By the time we got to the parking lot, everyone had the thousand-yard stare. The other would-be customers were standing in front of their cars, shrugging their shoulders as if that might help load up their trunks. The people we had talked to on our way in are still looking at the map, scratching their head. The map hasn’t changed. How can the fire be close if the map hasn’t changed? Everybody’s moving in slow motion. Although nobody’s really saying as much, everybody’s standing around as if the evacuation’s going to be reversed. Do evacuations get reversed? Doubtful. Then again, we’re not really sure if this evacuation is official or just an overzealous manager. Who knows? Maybe they’ll get the owner on the phone and be told to get the fuck back to work right this goddamn minute.

But that’s not likely to happen, and the people staying at the resort have to get going. The place they had booked was closing up shop, kicking them out. You don’t have to go home but you can’t stay here.

But the four of us aren’t staying at the resort. We’re camping across the street. I’m going to need something a little more official than a jittery bartender before I pack up my shit. After all, we have full-weekend hall passes from the wives. And I’m not even halfway through my beer. The two-liter I filled with margaritas hasn’t even been opened yet.

Camptathalon is tied, for gods’ sake! We still have three events to go. We can’t be turning this into the 2002 All-Star Game.

Still, maybe we should hold off on the drinking.

What follows is an awkward half-hour. The four of us sit around the campsite, engaging in chit-chat, as the air grows hazier between us. The campground’s too quiet. Too still.

We throw out a few passing mentions of pushing on with the Camptathalon. But engaging in Camptathalon events without alcohol violates the spirit, and quite possibly the law, of the event. I haven’t looked at the non-existent bylaws recently, but if there isn’t a clause about sobriety invalidating any and all event results, there ought to be.

So we sit and stare. An even hushier hush comes over us as we see the forest ranger in her olive pants and canary shirt walking from campsite to campsite. And then she’s coming straight for us. Is this going to be a “be prepared” speech? Or is it going to be…

“Gentlemen, you’re under a mandatory evacuation order.”

What, we don’t even get a jovial greeting first? And just as I’m about to rouse my inner libertarian and ask her to define “mandatory,” after all this is federal or state land and dammit, it belongs to the people and remember when Harry R. Truman held his ground against Mount St. Helens? Viva la Revolucion! To the Bastille! Who’s with me?, she goes on…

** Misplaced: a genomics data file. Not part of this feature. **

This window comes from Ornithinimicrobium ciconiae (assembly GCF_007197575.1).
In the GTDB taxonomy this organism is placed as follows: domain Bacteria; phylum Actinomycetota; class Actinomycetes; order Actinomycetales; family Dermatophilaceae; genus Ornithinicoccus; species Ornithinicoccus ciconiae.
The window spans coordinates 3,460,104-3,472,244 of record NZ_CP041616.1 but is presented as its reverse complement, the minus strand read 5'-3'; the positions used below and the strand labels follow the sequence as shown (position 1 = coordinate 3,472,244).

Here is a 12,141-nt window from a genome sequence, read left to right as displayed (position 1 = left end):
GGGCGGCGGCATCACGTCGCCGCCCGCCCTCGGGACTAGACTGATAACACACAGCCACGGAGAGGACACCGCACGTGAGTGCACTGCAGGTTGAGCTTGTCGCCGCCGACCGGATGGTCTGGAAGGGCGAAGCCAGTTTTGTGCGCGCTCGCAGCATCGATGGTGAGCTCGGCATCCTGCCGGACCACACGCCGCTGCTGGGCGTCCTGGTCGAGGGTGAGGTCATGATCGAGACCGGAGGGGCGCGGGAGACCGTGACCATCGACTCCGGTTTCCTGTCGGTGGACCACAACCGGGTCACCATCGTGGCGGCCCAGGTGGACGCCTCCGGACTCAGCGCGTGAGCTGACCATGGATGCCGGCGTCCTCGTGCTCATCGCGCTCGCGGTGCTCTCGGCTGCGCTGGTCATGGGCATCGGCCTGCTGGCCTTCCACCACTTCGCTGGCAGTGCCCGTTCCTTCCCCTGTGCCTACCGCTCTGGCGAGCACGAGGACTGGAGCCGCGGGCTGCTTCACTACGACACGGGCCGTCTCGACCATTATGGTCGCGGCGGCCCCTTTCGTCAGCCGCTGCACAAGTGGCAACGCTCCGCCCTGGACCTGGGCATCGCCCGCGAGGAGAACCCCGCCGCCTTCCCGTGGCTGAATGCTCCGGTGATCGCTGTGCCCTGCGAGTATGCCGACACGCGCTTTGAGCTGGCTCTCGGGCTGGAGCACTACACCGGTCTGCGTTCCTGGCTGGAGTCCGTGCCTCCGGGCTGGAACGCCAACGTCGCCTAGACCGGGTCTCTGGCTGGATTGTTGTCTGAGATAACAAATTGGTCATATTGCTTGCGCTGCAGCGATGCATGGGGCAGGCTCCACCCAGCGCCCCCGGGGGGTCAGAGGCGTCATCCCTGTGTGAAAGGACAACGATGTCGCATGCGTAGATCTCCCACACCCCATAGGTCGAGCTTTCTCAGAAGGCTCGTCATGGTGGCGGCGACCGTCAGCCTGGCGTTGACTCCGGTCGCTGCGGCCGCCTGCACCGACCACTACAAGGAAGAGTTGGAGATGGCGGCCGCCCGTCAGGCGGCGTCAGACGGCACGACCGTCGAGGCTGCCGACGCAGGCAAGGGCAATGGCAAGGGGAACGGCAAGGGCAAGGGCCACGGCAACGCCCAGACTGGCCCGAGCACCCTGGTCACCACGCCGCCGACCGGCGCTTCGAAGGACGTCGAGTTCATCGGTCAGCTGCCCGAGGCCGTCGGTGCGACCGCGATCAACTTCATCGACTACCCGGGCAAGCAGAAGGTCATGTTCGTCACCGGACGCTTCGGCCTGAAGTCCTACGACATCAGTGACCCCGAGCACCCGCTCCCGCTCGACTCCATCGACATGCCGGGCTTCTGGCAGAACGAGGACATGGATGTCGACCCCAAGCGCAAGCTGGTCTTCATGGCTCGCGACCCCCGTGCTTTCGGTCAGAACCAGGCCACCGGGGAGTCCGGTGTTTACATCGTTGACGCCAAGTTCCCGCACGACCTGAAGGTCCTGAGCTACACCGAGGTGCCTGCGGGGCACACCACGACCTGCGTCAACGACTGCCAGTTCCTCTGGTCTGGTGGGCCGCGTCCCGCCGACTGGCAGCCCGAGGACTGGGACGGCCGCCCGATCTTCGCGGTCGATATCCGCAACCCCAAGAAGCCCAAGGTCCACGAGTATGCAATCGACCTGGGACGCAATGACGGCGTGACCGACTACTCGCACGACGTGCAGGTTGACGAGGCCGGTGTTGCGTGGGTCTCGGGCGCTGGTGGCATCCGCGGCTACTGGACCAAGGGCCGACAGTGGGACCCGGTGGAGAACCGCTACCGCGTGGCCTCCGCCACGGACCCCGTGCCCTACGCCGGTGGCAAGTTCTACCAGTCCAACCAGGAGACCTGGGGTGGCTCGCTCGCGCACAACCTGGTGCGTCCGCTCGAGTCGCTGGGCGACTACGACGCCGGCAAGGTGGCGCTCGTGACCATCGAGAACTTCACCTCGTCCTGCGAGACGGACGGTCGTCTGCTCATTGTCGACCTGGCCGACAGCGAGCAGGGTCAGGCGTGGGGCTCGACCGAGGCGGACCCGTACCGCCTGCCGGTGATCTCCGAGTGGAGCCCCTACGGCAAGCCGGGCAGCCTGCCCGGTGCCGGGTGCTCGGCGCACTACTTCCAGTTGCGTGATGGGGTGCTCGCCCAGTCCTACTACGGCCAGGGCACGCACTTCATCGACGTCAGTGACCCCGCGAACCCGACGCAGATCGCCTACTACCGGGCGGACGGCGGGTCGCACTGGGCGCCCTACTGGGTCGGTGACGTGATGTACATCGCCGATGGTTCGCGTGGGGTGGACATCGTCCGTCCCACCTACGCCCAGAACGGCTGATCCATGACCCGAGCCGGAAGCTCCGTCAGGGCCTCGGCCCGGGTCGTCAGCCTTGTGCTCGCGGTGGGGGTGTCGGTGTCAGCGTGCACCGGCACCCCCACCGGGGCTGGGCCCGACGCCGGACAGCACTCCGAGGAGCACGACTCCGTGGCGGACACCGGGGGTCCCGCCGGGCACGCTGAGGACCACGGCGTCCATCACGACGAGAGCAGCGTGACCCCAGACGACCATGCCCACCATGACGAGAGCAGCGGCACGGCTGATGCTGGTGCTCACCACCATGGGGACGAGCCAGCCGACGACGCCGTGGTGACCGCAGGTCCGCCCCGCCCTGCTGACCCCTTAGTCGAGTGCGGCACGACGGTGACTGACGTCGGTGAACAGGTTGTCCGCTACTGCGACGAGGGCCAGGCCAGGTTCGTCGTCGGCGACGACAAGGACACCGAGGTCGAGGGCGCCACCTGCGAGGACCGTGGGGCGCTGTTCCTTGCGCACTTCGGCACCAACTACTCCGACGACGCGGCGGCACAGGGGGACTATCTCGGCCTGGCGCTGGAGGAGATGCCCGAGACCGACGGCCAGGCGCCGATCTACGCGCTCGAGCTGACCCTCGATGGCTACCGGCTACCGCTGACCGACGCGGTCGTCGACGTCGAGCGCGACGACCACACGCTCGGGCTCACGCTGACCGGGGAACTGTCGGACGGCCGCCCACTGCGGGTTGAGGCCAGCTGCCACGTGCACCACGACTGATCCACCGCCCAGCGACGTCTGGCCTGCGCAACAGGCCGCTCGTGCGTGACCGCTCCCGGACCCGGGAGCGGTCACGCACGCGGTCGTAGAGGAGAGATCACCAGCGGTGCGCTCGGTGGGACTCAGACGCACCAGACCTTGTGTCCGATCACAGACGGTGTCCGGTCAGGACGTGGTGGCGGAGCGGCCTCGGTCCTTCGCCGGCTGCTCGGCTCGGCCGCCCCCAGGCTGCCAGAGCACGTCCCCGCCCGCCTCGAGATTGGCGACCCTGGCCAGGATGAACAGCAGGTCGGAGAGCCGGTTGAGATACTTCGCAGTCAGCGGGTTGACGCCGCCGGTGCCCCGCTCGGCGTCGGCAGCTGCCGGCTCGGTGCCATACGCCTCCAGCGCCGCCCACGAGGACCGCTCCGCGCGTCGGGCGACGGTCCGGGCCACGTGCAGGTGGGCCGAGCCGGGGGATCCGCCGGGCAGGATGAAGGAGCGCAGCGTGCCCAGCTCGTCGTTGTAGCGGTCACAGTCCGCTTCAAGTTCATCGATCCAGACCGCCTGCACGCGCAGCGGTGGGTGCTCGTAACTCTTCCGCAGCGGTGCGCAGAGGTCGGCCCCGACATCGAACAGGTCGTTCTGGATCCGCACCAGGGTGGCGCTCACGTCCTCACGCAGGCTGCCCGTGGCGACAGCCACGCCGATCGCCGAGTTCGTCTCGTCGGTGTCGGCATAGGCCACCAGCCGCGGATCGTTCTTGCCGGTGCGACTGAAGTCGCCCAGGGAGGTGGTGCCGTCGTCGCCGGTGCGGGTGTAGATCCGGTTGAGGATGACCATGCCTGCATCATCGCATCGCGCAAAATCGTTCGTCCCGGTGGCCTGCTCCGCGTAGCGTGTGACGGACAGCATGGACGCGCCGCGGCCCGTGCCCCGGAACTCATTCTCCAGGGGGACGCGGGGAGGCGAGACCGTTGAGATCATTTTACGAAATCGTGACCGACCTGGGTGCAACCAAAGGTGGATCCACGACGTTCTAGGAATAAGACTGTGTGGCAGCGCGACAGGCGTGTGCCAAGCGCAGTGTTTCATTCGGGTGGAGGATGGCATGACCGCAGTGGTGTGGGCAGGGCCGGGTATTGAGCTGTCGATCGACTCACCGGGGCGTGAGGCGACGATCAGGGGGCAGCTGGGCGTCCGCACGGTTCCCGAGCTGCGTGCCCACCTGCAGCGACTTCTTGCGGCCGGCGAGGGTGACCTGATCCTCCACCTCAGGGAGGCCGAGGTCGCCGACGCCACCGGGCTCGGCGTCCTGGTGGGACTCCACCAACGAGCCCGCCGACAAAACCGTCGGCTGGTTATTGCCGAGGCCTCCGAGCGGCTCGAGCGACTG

“Do those tents belong to you? Yes? Nobody’s missing? Anybody down at the river?”

Wow, Sister Party Pooper. What’s crawled up your butt? You act like you have a whole fucking civilization to evict.

“Okay,” is what we actually answer. And while I really wanted to ask if DUI laws are suspended for the duraton, I think it’s best to just let it go.

Fifteen minutes later, we’re more or less ready to go. It was odd to pack up while not hungover, but somehow I managed. Because, to quote “Footloose,” sometimes we’re holding out for a hero.

evacuation

(This was the state of the sky when we were evacuated)
The only other decision we needed to make was whether we would turn west, toward the fire and our wives and our lives, or if we would go east. Tough decision. We had assumed those instructions would come with evacuation. We had also assumed the evacuation would be a little more, I don’t know, exciting? Air-raid sirens and martial law, like in the movies, not some random bureaucrat walking around sotto voce.

So east or west? On the one hand, we could probably get some cool visuals by driving into the fire. Sure, our lives might be at stake, but we do live in the society of miles-long back-ups on the highway just to lookie-loo at a minor fender bender. So that idea definitely had merits. The pictures I got on the way up didn’t do the fire justice.

On the other hand, our wives weren’t expecting us home until Sunday. And every movie about husbands returning home early ends poorly. So for the sakes of our wives and our marriages, we definitely should go east.

Oh, and did I mention that Nevada is to the east?